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About Rashomon

Rashomon came into the world’s consciousness in 1951 when legendary director Akira Kurosawa created the film that spread the influence of Japanese cinema into the western world. The screenplay, adapted by Kurosawa, was based on two short stories, In The Grove and Rashomon, written in the early 1900s by Japanese author Ryunosuke Akutagawa.
 
Despite the similar title, Akutagawa’s Rashomon was not Kurosawa’s main influence for the plot of his film. The story, which tells the tale a thief who is scared into honesty after an encounter with a ghoul, did influence the film in both its mood and setting. The title refers to Kyoto’s (Japan’s capital during its feudal period) largest gatehouse, which is a setting for both this story and Kirosawa’s stunning motion picture.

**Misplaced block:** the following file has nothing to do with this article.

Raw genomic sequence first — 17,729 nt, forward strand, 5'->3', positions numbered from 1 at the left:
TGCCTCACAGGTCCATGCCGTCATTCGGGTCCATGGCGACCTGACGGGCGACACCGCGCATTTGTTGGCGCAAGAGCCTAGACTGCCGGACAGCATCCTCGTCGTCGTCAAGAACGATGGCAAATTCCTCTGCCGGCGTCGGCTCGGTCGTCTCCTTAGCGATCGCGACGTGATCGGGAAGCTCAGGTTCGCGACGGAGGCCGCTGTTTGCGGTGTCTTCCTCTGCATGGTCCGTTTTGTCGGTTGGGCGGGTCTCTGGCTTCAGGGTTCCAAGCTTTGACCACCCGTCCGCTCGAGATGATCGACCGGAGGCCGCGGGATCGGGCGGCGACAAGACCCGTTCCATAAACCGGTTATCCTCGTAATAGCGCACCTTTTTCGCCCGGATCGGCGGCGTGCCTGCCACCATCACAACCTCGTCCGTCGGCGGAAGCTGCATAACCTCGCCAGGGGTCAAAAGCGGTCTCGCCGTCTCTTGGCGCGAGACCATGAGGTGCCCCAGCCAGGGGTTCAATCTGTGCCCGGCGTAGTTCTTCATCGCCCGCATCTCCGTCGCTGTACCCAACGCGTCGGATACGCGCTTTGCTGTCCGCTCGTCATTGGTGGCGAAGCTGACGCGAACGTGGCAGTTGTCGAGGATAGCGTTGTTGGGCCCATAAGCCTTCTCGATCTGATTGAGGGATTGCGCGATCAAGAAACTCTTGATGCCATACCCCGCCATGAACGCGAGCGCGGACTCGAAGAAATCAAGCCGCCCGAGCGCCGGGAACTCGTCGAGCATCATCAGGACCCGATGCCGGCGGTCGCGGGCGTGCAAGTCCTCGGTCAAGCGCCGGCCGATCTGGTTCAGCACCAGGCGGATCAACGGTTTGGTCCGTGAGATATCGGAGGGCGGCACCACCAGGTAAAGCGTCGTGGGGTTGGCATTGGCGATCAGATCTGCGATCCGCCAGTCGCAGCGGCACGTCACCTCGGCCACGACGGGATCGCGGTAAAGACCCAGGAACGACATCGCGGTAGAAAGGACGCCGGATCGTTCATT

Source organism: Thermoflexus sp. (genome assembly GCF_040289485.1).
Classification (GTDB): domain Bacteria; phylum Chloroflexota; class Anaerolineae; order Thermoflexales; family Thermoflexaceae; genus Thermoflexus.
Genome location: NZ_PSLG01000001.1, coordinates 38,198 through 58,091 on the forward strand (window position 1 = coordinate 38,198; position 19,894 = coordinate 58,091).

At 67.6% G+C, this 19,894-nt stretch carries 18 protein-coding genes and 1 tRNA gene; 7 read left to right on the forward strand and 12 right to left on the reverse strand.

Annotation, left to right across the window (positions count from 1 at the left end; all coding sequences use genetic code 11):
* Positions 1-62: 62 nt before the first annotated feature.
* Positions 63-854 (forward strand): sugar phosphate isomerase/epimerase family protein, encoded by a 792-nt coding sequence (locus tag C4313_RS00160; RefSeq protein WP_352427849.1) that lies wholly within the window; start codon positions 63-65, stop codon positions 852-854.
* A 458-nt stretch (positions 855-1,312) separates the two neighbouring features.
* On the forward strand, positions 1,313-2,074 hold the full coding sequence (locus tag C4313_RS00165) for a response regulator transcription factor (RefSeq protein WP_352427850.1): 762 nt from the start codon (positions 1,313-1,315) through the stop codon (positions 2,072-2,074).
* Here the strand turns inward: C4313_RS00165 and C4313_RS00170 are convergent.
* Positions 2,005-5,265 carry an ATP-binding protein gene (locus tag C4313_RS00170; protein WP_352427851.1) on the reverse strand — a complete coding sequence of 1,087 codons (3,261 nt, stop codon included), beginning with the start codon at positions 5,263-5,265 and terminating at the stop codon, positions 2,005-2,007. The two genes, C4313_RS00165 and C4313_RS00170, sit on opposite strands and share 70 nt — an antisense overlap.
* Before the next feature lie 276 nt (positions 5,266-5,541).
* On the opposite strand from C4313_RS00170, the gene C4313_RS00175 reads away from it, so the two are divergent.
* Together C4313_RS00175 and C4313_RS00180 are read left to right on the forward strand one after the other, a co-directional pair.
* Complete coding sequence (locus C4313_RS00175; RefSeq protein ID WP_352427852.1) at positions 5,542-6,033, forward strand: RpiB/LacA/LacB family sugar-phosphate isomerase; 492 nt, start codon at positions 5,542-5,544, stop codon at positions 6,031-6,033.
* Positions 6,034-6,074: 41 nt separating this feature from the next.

In the Grove takes readers on a journey similar to that of the Rashomon film, depicting 4 different accounts of a rape and murder/suicide. It is perhaps the first literary example of a singular event being told through its many subjective truths. Leaving a lasting impression on the illusion of indisputable fact and the shortcomings of memory while searching for an absolute truth, the story raises larger questions about one’s inability to see outside their own vantage point and a world without an absolute or concrete reality.

The lasting influence of the story can be found throughout Western culture today. From the variety of remakes and new interpretations, most notably the Paul Newman western The Outrage, even audiences unfamiliar with the original film and story have come to understand the themes so aptly covered in the masterpiece.